Reduced levels of the protein called LIS1 have been shown to cause lissencephaly, which is characterized by brain malformations, seizures, severe mental retardation and very early death in human infants.
The findings in mice offer a proof-of-principle that the genetic equivalent to human lissencephaly, also known as "smooth brain" disease, can be treated during pregnancy and effectively reversed to produce more normal offspring.
The researchers are hoping that this approach could also be used to treat other defects in utero, or even those manifesting after birth, when caused by a partial deficiency in one gene, according to Dr. Anthony Wynshaw-Boris.
"Researchers have not considered it possible to treat such a pervasive, early developmental brain disorder as lissencephaly. Not only were we able to show a clear cellular effect from using these protease inhibitors, but also were able to treat the disorder in utero," Nature quoted Wynshaw-Boris as saying.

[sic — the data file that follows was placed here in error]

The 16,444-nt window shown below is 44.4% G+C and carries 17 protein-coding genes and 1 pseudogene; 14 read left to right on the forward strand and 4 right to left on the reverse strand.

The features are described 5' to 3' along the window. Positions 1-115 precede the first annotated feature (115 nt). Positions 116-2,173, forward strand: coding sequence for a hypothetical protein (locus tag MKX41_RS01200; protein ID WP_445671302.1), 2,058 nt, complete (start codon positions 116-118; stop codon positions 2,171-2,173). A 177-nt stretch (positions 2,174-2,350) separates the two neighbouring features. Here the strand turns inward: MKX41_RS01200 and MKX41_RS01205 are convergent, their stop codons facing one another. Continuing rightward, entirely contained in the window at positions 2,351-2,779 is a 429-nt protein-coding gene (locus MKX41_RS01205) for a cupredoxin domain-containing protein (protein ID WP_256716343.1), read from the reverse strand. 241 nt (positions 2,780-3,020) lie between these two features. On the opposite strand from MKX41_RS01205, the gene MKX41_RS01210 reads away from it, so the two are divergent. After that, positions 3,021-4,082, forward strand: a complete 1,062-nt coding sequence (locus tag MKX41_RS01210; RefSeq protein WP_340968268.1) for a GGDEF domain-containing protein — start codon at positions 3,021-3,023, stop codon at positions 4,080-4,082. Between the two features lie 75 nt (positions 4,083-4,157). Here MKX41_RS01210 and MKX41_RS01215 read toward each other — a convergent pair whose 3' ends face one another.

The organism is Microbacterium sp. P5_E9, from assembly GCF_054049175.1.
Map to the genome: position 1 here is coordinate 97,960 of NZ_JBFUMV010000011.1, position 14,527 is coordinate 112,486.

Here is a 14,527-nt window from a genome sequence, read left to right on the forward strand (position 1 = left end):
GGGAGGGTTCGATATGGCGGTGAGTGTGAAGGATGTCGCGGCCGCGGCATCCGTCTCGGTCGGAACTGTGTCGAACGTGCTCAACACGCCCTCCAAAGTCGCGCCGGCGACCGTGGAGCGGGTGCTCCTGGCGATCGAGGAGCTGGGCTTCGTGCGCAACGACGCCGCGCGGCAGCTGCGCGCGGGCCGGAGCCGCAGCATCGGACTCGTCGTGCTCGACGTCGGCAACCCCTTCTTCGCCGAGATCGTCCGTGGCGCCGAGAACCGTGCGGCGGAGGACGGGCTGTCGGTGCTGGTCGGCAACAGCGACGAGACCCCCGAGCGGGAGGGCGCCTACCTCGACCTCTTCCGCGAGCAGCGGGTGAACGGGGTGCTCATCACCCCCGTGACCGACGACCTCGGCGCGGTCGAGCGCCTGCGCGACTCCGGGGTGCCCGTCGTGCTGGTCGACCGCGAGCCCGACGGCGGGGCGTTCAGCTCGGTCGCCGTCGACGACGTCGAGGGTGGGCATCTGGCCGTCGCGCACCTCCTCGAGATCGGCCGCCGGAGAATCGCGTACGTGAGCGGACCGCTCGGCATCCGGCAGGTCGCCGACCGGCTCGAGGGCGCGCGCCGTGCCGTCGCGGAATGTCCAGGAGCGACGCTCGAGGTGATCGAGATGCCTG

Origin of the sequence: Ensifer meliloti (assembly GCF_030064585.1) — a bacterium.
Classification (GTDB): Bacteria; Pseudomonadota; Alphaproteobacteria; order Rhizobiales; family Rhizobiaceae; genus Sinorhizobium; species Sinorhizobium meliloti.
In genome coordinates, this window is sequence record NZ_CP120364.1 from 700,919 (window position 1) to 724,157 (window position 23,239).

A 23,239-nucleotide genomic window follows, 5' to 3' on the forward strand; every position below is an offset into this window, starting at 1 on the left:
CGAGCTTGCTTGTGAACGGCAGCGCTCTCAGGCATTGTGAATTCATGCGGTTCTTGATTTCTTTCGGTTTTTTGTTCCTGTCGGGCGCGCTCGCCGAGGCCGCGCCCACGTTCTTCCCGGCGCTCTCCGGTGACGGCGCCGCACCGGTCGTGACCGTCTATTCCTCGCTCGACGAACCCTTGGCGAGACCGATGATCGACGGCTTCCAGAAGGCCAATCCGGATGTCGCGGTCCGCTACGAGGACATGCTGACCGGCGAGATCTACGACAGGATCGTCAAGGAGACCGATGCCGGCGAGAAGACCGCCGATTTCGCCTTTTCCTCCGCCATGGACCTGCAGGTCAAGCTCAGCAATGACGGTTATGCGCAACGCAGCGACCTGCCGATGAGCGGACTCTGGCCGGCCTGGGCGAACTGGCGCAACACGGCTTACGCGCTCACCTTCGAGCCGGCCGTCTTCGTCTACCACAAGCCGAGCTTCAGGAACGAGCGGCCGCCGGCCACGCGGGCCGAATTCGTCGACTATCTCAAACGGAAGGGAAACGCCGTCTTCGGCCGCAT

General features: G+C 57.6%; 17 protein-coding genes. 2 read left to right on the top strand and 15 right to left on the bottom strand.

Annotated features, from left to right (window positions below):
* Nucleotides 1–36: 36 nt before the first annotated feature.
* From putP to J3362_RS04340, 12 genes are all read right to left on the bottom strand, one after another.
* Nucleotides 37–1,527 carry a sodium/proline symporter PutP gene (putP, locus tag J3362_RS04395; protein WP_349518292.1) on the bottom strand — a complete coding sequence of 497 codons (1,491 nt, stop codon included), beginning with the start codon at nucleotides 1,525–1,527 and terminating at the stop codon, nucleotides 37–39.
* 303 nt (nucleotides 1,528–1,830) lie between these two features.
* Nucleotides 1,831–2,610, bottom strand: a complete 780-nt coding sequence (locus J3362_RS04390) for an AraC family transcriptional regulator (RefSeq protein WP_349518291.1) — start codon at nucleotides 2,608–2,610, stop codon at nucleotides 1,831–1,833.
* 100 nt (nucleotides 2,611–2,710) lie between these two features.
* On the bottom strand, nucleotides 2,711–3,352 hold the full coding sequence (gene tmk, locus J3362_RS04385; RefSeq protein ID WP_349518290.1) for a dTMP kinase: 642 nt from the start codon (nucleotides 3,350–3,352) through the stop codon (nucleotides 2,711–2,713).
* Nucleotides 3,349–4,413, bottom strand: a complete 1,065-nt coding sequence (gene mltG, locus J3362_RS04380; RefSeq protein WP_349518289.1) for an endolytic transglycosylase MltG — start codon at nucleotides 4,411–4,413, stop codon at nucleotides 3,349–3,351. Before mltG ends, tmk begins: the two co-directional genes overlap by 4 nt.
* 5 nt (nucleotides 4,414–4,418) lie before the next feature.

The work is the culmination of 15 years of collaborative research into the cause and mechanisms of lissencephaly, which is caused by a deletion or loss of one copy of the LIS1 gene, and affects an estimated one in 50,000-100,000 infants.
In 1998, the researchers reported of producing a mouse with the same mutation that displayed defective brain development.
The current research used these mice, and found that the protein calpain degrades the LIS1 protein to less than half its normal levels near the surface of the cells.
The team then used a specific small-molecule protease inhibitor of calpain in these mice.
At a cellular level, the protease inhibitors enabled LIS1 protein to be expressed at near-normal levels.
The team then gave daily injections of a calpain inhibitor to pregnant mice whose foetuses had the mouse-model of this defect.
They observed that the resulting offspring had more normal brains and showed no sign of mental retardation.
"This study is really a proof-of-principle not only for treating complex developmental brain disorders, but also for any disorder with reduced protein levels where proteases normally play some role in breaking down that protein. This will be much more difficult to apply to humans, because of the safety issues involved, but it could lead to new therapies that might be effective for a wide range of developmental disorders," said the researchers.
The findings have been published in the journal Nature Medicine.